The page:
Test in cold weather

Perform your test in cold conditions, ideally below 40°F, when amp draw will be highest. Testing in warm weather may underestimate the actual current required in winter.

Check high current capacity

Make sure your clamp meter can handle at least 400-600 amps to avoid over-ranging the sensor. Units designed for measuring automotive and heavy duty electrical systems are best for this test.

Fully charge battery first

Always start with a fully charged battery to get the most accurate current draw baseline. Testing with a discharged battery underestimates the true cold cranking amp requirement.

Average several results

Crank the engine 2-3 times in succession when testing. Average the peak current numbers, since the first 1-2 crank cycles may draw slightly more amps than subsequent cycles due to initial oil viscosity.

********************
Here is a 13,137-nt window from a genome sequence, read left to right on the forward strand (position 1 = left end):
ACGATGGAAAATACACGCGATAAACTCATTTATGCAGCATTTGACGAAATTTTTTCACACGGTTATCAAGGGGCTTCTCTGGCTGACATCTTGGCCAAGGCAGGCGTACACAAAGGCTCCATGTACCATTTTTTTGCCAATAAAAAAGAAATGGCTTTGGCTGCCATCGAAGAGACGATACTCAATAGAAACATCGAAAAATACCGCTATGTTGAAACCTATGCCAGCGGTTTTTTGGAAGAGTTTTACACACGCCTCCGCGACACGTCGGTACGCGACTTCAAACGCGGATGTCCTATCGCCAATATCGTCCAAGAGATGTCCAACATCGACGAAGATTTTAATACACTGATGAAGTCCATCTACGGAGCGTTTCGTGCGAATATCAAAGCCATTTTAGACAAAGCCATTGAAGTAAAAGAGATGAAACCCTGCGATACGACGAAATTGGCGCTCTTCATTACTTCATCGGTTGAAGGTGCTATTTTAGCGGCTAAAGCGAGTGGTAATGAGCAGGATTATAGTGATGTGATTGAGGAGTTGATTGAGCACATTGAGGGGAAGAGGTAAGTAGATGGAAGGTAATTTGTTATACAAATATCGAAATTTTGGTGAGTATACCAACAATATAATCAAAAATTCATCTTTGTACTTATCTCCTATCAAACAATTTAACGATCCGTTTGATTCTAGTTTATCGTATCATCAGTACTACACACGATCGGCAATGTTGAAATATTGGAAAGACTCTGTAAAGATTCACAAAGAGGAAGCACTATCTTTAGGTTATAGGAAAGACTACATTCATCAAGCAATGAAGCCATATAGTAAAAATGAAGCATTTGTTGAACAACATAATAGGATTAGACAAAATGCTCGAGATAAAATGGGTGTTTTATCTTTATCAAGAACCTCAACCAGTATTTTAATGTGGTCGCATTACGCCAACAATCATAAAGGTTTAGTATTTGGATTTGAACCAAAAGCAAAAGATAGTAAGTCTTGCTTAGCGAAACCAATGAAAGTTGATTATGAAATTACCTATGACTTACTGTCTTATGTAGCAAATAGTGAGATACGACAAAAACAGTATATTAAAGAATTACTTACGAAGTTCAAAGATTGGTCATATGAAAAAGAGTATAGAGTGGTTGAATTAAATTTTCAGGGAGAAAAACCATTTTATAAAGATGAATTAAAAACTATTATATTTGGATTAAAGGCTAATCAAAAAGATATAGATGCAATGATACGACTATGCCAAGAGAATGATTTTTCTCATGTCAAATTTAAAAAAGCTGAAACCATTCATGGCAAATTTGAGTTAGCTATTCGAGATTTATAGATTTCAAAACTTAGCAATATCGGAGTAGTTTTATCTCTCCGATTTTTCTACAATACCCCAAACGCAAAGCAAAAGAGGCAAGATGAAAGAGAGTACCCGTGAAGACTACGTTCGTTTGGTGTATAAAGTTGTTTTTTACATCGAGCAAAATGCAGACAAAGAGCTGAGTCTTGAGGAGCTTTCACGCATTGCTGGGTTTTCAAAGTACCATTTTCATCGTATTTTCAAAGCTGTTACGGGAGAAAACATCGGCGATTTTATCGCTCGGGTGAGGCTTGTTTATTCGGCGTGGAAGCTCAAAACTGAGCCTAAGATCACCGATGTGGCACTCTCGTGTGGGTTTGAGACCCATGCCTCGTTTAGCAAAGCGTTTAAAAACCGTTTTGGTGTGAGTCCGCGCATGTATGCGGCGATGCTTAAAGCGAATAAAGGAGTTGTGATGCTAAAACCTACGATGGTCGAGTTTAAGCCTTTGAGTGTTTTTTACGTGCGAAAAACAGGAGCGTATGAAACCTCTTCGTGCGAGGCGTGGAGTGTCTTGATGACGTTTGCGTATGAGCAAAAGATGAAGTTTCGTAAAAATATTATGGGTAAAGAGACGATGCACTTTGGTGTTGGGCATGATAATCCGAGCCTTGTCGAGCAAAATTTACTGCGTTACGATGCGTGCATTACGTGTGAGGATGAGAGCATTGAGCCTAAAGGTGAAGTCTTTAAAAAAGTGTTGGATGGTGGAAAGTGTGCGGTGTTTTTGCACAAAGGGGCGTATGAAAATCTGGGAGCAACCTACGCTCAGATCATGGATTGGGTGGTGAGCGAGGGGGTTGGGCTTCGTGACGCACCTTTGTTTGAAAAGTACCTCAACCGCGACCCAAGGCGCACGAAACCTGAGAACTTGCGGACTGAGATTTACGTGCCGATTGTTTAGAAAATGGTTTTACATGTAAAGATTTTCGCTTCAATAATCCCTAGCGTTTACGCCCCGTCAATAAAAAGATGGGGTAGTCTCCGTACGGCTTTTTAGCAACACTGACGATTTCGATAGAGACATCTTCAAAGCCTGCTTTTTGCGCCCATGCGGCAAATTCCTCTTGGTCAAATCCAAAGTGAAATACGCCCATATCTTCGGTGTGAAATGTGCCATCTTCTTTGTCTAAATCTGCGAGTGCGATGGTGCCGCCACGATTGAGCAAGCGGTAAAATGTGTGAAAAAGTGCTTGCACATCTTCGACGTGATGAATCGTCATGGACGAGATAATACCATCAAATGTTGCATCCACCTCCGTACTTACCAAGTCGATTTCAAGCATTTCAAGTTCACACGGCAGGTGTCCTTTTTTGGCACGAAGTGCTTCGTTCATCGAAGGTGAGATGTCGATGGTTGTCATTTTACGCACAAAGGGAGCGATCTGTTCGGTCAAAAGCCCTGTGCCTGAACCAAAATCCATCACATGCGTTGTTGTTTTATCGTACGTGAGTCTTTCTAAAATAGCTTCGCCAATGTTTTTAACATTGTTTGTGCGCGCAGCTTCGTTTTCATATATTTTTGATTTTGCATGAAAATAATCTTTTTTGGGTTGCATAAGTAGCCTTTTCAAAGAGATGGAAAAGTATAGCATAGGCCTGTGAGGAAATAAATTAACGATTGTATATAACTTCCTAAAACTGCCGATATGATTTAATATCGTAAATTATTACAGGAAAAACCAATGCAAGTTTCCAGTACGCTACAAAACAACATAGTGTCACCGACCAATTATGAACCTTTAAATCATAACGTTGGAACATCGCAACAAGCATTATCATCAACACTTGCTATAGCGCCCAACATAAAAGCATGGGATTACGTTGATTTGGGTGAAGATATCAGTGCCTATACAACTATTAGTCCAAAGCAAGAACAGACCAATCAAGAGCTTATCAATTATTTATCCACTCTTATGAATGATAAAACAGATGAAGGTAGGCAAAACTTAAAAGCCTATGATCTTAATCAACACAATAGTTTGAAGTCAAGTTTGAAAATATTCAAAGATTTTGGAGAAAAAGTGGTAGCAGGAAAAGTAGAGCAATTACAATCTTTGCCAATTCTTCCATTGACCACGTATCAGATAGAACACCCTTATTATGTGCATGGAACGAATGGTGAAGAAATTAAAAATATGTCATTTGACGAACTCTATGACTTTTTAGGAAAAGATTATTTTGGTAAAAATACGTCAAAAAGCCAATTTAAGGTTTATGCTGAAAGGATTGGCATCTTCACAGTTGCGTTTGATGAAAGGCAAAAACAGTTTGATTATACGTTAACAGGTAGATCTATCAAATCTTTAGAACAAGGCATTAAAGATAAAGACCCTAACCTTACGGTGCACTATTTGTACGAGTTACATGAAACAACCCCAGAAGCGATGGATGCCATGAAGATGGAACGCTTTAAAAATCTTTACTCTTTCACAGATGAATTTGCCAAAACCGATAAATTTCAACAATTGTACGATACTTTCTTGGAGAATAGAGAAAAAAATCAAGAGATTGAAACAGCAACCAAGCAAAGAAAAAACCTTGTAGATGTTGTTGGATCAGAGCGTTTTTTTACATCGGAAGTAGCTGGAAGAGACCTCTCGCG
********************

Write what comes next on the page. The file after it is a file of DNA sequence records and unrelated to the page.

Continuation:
Tips for maximizing starting power

If your vehicle is having trouble starting or needs an excessive number of amps, here are some tips for optimizing your starting system:

Check battery and cables

Make sure battery posts and cable connections are clean and tight. Loose connections cause voltage drop and reduced power to the starter.

Load test battery

Load test the battery using a carbon pile load tester or digital battery analyzer. This checks the battery’s actual condition under a heavy electrical load. Replace if weak or heavily sulfated.

Clean battery terminals

Over time corrosion on the battery terminals inhibits current flow. Remove terminals and clean with a wire brush or baking soda solution.

Check starter motor